TV Ad Wars: Global O v. Latin Mac

07/24/2008 05:12 am ET | Updated May 25, 2011

John McCain's problematic new TV ad for Latino voters, "God's Children," with Spanish language captioning.

John McCain and Barack Obama both have new TV ads running. And each has at least one ad which is strange, in its own way. Though Obama has a brand new ad starting Thursday which works better than the similar ad he launched early in the week.

McCain has a problematic new ad for Latino voters. It won't work. And he was already far behind where Team McCain thought he'd be with Latinos a few months ago.

Meanwhile, Obama's new ad at the start of the week on geopolitics/national security was a bit of a misfire, as it were. But his new ad, starting on Thursday, properly positions his upcoming trip to the Middle East and Europe.

First to McCain. He's making a push for the Latino vote, having spoken Monday at the National Council of La Raza convention in San Diego. He's just started running a new TV ad in Mountain West states targeting Latino voters. Which barely has any Latinos in it.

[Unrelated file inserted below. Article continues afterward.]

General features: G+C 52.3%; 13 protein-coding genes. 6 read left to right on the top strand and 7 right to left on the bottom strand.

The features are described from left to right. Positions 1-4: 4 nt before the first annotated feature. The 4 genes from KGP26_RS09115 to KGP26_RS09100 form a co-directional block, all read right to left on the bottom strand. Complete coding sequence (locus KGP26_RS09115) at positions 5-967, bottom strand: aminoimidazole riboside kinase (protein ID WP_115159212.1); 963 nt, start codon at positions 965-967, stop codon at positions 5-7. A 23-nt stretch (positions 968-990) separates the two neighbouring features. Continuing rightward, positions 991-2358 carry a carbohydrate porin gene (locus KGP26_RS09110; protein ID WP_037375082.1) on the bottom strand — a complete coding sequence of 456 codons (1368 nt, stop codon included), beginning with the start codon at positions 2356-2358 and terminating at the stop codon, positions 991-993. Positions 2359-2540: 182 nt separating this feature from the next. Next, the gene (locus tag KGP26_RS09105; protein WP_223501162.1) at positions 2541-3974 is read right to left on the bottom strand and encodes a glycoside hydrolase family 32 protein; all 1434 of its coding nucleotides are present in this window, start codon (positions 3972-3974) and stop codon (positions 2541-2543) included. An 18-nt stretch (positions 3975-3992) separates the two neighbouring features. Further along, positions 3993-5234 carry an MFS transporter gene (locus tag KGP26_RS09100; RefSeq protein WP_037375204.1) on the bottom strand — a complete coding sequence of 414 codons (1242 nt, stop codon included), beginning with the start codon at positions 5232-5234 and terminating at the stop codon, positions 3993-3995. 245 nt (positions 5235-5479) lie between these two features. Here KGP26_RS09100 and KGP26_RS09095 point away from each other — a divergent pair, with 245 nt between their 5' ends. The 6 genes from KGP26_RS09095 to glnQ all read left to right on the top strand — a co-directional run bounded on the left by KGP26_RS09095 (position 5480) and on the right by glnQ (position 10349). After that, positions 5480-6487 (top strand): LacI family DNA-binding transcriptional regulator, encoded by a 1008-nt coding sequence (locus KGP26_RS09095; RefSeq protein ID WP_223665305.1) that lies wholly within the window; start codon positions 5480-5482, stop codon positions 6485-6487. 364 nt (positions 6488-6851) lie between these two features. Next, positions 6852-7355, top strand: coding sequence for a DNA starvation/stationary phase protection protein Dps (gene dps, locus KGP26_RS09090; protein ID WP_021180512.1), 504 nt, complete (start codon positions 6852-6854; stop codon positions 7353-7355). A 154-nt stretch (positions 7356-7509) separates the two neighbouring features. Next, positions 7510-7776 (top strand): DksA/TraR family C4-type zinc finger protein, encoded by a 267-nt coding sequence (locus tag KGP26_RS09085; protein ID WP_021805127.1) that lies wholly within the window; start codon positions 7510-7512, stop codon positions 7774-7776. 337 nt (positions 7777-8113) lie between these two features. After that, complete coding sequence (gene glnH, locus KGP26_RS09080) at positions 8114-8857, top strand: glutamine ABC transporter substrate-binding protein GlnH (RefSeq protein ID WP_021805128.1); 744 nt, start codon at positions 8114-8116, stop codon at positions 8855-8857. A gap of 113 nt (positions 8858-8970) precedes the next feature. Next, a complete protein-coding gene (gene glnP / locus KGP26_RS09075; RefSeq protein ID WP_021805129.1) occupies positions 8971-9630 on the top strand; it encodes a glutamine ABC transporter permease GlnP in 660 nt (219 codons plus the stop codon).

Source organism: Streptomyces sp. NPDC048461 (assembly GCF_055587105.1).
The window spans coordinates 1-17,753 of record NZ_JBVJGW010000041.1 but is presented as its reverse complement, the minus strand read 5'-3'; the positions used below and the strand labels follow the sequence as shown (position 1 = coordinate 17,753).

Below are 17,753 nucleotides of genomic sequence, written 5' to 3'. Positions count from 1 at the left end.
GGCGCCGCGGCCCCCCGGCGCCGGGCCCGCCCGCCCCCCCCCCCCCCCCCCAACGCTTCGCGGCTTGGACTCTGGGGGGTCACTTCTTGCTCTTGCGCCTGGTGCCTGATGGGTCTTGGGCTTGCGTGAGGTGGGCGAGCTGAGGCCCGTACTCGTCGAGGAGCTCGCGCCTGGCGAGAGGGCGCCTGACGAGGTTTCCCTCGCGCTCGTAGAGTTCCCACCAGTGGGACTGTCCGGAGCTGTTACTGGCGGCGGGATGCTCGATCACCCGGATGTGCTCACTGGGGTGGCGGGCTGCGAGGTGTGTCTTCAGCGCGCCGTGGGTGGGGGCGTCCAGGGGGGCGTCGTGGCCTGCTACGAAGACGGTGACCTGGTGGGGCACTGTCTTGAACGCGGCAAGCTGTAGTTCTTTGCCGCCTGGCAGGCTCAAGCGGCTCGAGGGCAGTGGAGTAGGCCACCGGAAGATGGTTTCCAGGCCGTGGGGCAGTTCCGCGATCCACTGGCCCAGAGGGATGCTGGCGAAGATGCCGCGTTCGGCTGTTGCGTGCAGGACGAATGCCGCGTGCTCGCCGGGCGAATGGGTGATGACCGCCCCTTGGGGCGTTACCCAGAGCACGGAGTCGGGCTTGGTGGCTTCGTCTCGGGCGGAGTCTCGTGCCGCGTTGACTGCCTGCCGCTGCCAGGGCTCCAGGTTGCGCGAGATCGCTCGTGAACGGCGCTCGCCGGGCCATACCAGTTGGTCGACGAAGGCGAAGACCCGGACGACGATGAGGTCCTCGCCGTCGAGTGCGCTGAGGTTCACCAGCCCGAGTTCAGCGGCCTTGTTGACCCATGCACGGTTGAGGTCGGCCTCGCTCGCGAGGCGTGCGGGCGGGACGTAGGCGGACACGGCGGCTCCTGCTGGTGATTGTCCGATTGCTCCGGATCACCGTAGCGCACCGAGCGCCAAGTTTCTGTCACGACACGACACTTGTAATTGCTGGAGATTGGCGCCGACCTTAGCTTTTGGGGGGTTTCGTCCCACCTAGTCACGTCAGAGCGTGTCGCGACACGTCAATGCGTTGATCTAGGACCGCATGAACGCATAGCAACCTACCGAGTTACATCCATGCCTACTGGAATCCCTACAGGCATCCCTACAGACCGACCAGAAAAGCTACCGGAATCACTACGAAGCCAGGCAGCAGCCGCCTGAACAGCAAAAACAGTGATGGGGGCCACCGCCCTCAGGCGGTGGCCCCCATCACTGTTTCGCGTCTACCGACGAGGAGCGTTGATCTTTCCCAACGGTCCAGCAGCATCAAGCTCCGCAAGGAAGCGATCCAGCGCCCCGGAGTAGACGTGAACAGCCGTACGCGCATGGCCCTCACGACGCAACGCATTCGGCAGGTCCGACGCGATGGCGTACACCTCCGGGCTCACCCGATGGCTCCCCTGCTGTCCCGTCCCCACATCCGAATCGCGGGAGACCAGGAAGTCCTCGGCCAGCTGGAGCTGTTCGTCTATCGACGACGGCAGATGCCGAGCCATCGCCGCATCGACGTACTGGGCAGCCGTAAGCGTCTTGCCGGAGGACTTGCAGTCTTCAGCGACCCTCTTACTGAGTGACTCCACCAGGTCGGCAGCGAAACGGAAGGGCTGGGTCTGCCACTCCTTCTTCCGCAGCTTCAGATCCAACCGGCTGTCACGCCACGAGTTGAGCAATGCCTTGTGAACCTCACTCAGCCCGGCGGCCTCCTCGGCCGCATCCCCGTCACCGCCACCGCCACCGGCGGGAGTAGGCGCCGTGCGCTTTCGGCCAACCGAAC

It plays off the main ad he has running now in 11 battleground states, which focuses on his wartime heroism.

"My friends, I want you the next time you're down in Washington, D.C., to go to the Vietnam War Memorial and look at the names engraved in black granite," McCain says, using footage from an early GOP debate. "You'll find a whole lot of Hispanic names.

"When you go to Iraq or Afghanistan today, you're going to see a whole lot of people who are of Hispanic background. You're even going to meet some of the few thousand that are still green card holders who are not even citizens of this country, who love this country so much that they're willing to risk their lives in its service in order to accelerate their path to citizenship and enjoy the bountiful, blessed nation."

"So let's from time to time remember that these are God's children. They must come into country legally, but they have enriched our culture and our nation as every generation of immigrants before them."

The people you see in the ad are almost all white. That's because what McCain is saying is lifted from earlier Republican debate footage. McCain was hammered last year by the Republican right for the comprehensive immigration bill he authored with Ted Kennedy.

What McCain doesn't say in the ad -- and what he didn't say in his speech to La Raza on Monday -- is that he essentially disavowed the bill last year, saying he wouldn't vote for his own bill.